Global meat consumption must fall to curb global warming, reduce growing strains on land and water and improve food security, health and biodiversity, a United Nations report on the effects of climate change said.
Although the report stopped short of explicitly advocating going meat free, it called for big changes to farming and eating habits to limit the impact of population growth and changing consumption patterns on stretched land and water resources.
Plant-based foods and sustainable animal-sourced food could free up several million square kilometers of land by 2050 and cut 0.7-8.0 gigatonnes a year of carbon dioxide equivalent, the U.N.’s Intergovernmental Panel on Climate Change (IPCC) said.
“There are certain kinds of diets that have a lower carbon footprint and put less pressure on land,” Jim Skea, professor at London’s Imperial College, said yesterday.
The IPCC met this week in Geneva, Switzerland to finalize its report which should help to guide governments meeting this year in Chile on ways to implement the 2015 Paris Agreement.
“The IPCC does not recommend people’s diets … Dietary choices are very often shaped or influenced by local production practices and cultural habits,” Skea, who is one of the report’s authors, told reporters in Geneva.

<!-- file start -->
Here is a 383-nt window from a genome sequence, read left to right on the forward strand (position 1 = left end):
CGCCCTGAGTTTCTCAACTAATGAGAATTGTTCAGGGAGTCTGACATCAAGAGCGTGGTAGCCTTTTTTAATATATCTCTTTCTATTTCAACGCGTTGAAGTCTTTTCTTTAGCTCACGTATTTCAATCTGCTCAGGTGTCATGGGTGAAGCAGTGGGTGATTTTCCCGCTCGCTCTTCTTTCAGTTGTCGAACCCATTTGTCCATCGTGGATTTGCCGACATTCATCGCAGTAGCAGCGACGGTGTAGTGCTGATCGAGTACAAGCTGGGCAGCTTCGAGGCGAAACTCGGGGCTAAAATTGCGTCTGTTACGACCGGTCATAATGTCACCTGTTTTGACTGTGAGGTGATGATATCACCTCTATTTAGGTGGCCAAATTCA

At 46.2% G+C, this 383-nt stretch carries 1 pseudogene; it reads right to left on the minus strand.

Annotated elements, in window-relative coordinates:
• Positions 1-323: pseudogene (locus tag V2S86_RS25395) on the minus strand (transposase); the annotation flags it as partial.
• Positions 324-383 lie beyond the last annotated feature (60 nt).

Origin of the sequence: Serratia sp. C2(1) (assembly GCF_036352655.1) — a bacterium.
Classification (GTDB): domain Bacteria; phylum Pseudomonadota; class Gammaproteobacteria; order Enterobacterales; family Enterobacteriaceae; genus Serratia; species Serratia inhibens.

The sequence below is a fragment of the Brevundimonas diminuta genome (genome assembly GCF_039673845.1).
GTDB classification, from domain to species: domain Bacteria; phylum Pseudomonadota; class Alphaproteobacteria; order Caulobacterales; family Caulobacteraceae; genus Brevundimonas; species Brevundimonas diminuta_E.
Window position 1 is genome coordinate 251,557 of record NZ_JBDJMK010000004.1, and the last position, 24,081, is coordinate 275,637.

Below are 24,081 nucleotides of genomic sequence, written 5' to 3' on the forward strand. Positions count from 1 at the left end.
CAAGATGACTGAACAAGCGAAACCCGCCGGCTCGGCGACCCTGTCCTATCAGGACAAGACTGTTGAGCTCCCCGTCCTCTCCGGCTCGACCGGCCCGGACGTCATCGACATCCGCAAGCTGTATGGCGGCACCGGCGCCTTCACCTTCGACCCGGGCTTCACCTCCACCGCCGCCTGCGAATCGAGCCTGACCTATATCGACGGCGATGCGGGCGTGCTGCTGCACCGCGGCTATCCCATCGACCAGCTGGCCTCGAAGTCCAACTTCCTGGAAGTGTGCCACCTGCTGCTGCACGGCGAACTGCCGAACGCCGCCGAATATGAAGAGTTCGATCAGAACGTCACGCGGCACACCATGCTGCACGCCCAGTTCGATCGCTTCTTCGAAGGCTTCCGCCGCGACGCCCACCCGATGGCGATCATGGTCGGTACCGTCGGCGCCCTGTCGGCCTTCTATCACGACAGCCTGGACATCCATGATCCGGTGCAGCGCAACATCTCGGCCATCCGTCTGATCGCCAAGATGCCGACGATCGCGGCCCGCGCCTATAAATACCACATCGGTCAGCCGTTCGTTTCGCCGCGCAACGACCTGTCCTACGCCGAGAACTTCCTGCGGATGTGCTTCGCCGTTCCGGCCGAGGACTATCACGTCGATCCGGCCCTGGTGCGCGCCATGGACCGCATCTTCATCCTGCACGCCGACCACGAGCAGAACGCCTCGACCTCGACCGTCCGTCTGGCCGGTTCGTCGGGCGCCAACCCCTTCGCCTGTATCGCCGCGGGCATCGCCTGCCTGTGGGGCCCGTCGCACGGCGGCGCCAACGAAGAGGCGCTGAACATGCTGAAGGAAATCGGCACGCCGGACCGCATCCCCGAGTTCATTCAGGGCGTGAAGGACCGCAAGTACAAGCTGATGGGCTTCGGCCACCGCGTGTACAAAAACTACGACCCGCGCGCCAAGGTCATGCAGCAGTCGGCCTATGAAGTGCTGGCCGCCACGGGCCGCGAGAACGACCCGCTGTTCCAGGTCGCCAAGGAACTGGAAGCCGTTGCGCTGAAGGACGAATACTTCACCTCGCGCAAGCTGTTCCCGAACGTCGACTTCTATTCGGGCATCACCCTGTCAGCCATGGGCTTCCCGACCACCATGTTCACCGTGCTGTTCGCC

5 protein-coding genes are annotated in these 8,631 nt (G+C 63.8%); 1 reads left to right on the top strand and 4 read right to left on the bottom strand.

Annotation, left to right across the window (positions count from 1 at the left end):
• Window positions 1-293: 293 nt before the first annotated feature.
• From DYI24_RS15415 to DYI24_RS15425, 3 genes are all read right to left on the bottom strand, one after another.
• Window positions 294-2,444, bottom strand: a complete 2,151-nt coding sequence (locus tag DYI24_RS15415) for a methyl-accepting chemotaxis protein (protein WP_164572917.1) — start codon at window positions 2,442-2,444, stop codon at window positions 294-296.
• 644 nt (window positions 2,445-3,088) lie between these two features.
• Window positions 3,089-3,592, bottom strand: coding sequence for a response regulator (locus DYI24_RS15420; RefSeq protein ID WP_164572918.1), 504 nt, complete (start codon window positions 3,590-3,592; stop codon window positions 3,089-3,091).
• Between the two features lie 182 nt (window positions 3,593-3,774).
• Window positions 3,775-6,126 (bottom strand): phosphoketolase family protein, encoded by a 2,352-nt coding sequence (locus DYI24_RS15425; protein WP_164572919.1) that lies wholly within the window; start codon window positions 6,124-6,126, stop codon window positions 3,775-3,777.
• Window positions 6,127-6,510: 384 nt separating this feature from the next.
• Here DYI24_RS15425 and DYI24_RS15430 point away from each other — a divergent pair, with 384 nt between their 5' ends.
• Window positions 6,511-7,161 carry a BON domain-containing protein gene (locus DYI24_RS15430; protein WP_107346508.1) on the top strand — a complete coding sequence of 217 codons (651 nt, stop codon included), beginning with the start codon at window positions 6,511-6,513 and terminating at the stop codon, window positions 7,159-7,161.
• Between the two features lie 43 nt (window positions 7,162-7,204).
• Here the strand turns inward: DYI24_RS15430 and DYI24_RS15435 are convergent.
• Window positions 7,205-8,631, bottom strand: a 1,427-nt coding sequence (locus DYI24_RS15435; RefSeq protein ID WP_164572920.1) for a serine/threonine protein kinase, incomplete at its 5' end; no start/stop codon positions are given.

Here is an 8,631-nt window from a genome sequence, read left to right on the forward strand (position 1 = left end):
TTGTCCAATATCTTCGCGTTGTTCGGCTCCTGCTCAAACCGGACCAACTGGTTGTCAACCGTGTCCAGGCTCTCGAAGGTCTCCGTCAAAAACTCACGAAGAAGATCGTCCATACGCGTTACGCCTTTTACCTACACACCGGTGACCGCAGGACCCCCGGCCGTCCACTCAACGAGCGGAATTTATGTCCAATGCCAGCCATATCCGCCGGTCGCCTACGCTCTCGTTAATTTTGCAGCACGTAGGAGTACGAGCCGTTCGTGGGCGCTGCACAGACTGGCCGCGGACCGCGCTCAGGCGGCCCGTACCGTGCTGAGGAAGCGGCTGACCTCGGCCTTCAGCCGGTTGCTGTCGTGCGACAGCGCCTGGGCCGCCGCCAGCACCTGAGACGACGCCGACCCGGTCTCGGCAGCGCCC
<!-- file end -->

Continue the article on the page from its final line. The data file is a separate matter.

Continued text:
Land can be both a source and sink of carbon dioxide, the main greenhouse gas blamed for global warming, and better land management can help to tackle climate change, the IPCC said. But it is not the only solution and cutting emissions from all sectors is essential to quickly curtail global warming.
“The window for making these changes is closing fast. If there is further delay in reducing emissions, we will miss the opportunity to successfully manage the climate change transition in the land sector,” it said. Since the pre-industrial era, land surface air temperature has risen by 1.53 degrees Celsius, twice as much as the global average temperature (0.87C), causing more heatwaves, droughts and heavy rain, as well as land degradation and desertification.